Preclinical or diagnosed disease might influence sitting time and level of physical activity, either biologically or as a stimulant to improve health. If so, this could bias the results. However, individuals with preexisting coronary heart disease were excluded prior to baseline. In addition, also events that occurred during the first 2 years of follow-up and diagnosis of cancers and cardiovascular disease were excluded. Although, the associations were attenuated and no longer significant in these sensitivity analyses, they showed the same tendencies.
Although self-reported sitting time is a reasonable well-validated measure, results should be interpreted given the limitations of self-reporting . However, objective measurement instruments were not feasible in a large-scale population study. An advantage of the present study is that it covered the sum of daily sitting during work and in leisure time in both weekdays and weekends. However, the IPAQ sitting question did not include sitting during transportation which also contribute to total sitting time. Therefore, time spent sitting while travelling in a motor vehicle (as likely sitting time) was added, even though the question does not specifically asks for sitting time during transportation. However, we expect the misclassification of sitting time during transportation to be low as standing in a bus or a train often is of short durations, and most travel time is spent sitting.
Physical activity in leisure time was assessed in four predefined categories and further dichotomized in the analyses of the combined effects, which can have resulted in loss of relevant information. Also, the level of physical activity obtained through a questionnaire could be subject to misclassification and likely to have underestimated the associations. Although not validated, the 4-category question on leisure-time physical activity was used for main analyses as it has shown the ability to discriminate between inactive persons and their more active counterparts with respect to maximal oxygen uptake  and has shown the ability to predict mortality . The present study focused on leisure-time physical activity only in combination with total sitting time. Physical activity in other domains such as occupation, transport and household contributes to total physical activity but, studies have indicated domain-specific variations in the health benefits of physical activity. In contrast to leisure-time physical activity, the association between occupational physical activity and CHD morbidity and mortality is less clear. To support the findings, results were reanalyzed by applying the IPAQ measure of total and leisure-time physical activity. The IPAQ-questionnaire has been found to be valid measure of total physical activity , but as it included a large proportion of missing values (approximately 25%) and no measure of light intensity physical activity, this was used a supplementary measuring instrument. Results were similar although attenuated, which indicate that the applied 4-category question on leisure time physical activity ranks participants according to physical activity similar to the more comprehensive and time consuming IPAQ.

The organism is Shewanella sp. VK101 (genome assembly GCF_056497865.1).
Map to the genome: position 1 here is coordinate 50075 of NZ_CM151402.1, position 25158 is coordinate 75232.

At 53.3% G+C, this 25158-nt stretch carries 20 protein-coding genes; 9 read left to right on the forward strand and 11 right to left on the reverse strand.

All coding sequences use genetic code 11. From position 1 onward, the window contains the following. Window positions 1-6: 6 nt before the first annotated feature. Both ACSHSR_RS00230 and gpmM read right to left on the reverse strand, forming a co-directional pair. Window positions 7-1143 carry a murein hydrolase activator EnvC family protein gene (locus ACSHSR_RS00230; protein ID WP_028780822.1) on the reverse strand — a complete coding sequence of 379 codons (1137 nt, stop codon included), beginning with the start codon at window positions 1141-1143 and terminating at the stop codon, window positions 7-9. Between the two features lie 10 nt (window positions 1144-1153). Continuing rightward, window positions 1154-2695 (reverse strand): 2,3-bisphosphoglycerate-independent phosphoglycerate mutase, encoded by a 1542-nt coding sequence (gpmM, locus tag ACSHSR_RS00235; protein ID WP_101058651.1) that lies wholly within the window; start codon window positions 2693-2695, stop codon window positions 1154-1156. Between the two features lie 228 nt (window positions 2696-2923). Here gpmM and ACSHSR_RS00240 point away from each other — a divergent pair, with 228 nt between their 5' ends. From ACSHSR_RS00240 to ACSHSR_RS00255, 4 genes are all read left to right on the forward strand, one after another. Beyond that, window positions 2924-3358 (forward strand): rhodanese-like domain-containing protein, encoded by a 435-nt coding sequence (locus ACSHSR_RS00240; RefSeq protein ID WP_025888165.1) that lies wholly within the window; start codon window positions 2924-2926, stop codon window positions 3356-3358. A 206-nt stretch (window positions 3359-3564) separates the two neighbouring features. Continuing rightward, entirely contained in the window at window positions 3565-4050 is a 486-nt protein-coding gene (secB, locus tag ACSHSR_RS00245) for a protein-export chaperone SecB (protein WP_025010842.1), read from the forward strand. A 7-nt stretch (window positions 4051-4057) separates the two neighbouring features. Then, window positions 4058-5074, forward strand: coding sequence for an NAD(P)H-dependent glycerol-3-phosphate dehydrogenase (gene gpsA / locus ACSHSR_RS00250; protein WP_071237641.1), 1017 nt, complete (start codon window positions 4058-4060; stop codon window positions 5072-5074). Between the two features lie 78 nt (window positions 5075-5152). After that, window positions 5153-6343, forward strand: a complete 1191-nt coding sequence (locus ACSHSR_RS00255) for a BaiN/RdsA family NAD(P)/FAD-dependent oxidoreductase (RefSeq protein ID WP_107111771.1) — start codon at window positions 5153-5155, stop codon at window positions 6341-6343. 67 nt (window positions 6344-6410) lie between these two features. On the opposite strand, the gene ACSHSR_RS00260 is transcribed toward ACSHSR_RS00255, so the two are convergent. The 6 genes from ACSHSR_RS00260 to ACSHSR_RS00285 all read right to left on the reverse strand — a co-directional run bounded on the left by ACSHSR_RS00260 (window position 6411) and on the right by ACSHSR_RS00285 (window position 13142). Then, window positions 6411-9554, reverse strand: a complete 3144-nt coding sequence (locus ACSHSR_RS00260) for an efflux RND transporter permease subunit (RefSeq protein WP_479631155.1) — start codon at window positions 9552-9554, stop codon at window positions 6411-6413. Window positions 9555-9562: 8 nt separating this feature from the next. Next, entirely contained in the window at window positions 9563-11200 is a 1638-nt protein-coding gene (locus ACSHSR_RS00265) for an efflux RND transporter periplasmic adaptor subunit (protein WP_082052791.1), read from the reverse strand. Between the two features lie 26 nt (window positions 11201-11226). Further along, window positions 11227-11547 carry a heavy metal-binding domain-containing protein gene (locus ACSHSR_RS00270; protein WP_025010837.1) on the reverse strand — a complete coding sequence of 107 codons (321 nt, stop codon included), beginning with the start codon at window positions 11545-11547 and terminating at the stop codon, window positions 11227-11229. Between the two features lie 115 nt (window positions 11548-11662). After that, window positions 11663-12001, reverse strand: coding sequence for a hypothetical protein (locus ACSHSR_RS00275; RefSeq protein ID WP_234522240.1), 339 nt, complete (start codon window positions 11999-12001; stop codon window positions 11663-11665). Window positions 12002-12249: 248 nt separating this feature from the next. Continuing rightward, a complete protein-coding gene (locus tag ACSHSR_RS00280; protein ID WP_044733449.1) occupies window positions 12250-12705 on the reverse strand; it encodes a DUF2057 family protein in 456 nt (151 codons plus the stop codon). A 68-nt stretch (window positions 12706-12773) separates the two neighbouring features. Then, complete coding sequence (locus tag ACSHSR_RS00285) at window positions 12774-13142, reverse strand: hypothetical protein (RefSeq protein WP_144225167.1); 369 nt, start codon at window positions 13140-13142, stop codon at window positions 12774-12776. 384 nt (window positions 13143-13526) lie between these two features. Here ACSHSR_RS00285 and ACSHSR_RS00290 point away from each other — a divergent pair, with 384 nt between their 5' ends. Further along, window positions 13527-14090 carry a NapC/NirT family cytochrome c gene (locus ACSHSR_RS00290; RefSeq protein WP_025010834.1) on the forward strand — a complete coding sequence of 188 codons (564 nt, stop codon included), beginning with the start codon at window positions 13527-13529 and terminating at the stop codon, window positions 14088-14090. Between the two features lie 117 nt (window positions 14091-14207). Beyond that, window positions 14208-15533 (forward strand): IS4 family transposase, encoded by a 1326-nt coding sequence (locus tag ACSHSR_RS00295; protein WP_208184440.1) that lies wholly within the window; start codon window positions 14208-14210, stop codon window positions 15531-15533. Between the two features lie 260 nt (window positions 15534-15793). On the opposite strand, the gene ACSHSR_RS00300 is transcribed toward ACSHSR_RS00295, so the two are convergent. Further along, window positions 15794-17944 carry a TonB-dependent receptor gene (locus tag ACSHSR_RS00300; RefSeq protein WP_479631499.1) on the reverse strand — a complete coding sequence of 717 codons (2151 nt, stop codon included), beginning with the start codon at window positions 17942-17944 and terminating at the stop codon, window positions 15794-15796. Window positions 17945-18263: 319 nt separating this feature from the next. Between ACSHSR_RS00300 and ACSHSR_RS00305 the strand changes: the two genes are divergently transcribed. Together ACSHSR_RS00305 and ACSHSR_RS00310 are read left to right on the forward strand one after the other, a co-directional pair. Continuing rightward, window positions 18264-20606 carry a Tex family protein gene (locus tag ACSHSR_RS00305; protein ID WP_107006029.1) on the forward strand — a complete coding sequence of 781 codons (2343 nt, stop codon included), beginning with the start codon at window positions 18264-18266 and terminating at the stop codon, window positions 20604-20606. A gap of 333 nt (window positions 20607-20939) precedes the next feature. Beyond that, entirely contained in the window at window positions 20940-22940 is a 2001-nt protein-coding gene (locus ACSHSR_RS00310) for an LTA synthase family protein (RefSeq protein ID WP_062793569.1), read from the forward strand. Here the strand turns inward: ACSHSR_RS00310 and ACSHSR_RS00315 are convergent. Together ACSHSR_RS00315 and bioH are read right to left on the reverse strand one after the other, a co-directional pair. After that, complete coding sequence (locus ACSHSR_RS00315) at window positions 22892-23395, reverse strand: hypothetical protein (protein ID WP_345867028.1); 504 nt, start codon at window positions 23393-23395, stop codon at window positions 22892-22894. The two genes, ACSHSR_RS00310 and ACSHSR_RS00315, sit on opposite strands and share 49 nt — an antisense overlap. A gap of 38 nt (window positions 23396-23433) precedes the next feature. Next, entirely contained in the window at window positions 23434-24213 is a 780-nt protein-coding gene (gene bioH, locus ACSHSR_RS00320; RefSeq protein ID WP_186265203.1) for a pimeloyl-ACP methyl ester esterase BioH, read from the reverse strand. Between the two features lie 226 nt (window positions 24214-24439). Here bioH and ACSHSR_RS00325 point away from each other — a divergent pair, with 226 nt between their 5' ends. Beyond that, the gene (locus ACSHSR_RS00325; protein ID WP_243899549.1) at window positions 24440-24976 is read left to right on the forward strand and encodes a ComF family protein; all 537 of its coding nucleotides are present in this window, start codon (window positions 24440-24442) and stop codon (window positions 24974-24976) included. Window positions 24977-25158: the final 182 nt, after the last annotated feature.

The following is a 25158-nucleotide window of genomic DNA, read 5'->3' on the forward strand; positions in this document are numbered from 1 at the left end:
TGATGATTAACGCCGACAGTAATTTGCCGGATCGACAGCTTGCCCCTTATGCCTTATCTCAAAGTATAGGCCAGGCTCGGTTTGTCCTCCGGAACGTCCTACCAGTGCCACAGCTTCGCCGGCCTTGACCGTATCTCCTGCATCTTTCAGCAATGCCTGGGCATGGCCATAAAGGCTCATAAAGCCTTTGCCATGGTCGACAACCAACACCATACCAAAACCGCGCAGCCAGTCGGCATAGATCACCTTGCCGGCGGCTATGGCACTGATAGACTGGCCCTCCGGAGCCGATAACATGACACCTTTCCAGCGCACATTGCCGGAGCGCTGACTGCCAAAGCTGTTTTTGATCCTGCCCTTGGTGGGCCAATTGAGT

Some factors, such as BMI, hypertension and diabetes, may be regarded as intermediate factors rather than confounding factors and adjusting for these may have conservatively biased our results. Conversely, factors such as triglycerides or total cholesterol were not included as confounding factors as these were regarded as intermediate variables. Confounding from risk factors such as dietary habits, family history of cardiovascular disease and stress were not controlled for which may have influenced results, However, the magnitude of this potential bias is unknown.
Only 14% of the invited individuals participated and thus results may not be representative for the Danish population . To reduce non-response bias, data were weighted for non-response. but given the cohort design of the study, selection should not affect the internal validity. However, relative to other populations, the Danish population is known to be fairly active both in leisure time  and in using active transportation, especially bicycling . Thus, it is possible that the results may not apply to a more inactive population.
The relatively short period of follow-up can be viewed both as a strength and a limitation. On one hand, the number of cases is small and provides less statistical power for the analyses. On the other hand, the short period of follow-up is less likely to be influenced by changes in health behaviors over time which may complicate risk estimation.